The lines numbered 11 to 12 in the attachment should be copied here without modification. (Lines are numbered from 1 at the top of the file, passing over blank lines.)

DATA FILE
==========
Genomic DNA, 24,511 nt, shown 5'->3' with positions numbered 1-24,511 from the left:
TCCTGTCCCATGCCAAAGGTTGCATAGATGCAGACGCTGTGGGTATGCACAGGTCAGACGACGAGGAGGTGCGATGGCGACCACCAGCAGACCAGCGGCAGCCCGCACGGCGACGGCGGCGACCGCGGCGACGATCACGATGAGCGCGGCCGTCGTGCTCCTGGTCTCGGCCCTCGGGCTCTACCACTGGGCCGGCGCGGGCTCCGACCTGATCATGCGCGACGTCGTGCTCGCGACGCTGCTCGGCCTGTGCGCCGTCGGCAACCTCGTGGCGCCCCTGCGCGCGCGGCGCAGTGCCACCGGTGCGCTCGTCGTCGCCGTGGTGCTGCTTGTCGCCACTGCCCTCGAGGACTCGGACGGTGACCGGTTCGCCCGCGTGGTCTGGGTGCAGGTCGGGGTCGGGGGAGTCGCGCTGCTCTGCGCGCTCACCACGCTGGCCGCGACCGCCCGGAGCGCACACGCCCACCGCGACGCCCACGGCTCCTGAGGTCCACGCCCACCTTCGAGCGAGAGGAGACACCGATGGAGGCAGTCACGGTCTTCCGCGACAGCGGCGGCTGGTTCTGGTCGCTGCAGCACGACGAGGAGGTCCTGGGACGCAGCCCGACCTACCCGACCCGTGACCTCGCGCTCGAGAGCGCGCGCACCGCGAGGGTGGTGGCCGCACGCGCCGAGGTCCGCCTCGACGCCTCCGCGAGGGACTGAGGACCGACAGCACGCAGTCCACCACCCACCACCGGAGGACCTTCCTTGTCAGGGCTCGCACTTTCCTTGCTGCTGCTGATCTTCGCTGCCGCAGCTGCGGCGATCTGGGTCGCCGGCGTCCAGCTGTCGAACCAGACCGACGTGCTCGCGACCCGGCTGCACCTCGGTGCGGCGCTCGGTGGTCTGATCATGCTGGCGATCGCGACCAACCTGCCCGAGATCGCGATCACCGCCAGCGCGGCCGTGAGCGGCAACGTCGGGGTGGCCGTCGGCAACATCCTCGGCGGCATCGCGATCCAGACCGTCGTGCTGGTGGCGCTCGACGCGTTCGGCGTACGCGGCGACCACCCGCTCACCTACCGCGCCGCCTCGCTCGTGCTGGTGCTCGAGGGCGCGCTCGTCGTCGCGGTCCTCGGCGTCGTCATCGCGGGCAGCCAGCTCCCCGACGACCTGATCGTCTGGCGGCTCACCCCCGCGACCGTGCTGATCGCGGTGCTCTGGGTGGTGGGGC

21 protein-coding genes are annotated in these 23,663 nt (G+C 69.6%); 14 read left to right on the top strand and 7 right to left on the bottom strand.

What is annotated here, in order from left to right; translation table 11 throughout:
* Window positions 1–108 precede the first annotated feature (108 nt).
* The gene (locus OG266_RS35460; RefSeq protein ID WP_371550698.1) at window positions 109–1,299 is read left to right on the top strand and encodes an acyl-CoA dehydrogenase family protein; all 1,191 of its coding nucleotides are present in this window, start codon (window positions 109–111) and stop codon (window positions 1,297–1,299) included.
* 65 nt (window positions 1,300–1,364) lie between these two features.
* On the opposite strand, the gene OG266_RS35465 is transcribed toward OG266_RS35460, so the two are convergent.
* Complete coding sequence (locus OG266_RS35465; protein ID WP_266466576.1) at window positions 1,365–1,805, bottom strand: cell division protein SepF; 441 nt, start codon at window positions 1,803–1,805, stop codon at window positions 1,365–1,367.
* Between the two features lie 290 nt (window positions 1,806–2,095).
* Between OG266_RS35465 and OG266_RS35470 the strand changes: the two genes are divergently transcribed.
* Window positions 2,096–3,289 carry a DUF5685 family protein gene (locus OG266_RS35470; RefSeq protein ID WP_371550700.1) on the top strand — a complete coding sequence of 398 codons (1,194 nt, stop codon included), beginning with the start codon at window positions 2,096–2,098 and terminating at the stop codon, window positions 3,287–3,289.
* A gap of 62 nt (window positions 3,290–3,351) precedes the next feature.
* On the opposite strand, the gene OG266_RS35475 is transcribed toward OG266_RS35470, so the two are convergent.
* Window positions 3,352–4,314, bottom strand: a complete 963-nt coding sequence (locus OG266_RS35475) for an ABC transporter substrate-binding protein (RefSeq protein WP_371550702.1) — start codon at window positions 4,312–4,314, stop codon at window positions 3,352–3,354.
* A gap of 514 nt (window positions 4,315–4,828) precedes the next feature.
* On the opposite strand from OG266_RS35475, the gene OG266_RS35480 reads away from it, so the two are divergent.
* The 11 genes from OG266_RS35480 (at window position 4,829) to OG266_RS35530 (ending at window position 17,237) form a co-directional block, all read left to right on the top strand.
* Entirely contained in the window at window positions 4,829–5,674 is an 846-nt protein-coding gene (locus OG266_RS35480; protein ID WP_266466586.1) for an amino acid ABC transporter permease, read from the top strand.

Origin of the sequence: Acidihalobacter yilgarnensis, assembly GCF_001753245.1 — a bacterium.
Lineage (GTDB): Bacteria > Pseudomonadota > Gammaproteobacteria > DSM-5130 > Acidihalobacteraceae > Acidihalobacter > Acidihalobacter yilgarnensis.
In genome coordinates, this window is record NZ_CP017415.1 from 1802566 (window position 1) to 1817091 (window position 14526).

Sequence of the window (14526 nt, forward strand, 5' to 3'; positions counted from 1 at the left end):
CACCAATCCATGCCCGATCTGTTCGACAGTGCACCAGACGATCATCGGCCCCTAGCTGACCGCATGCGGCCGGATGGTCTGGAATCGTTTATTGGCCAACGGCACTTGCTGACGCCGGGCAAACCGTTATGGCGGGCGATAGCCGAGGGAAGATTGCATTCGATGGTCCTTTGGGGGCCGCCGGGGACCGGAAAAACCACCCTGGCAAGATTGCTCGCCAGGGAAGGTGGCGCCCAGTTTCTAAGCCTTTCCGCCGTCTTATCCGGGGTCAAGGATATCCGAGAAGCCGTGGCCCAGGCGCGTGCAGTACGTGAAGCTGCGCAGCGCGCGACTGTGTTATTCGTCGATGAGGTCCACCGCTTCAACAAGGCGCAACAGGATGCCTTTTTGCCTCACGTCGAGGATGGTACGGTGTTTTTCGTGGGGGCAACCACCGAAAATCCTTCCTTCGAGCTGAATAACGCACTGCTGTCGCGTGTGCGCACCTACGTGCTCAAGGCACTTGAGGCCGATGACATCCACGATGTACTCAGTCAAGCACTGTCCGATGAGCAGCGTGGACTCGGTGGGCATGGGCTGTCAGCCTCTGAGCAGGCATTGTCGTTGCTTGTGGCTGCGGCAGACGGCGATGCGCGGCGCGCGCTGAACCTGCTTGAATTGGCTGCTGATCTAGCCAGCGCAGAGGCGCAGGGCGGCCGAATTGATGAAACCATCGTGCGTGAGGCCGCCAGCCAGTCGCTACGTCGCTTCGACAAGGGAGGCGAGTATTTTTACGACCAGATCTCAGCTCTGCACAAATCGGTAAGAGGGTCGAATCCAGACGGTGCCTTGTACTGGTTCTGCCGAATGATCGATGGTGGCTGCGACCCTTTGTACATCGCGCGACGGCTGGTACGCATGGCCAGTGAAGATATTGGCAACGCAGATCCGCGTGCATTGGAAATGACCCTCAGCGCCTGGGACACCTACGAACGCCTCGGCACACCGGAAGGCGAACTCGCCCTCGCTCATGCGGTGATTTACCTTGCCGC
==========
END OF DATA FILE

* Between OG266_RS35465 and OG266_RS35470 the strand changes: the two genes are divergently transcribed.
* Window positions 2,096–3,289 carry a DUF5685 family protein gene (locus OG266_RS35470; RefSeq protein ID WP_371550700.1) on the top strand — a complete coding sequence of 398 codons (1,194 nt, stop codon included), beginning with the start codon at window positions 2,096–2,098 and terminating at the stop codon, window positions 3,287–3,289.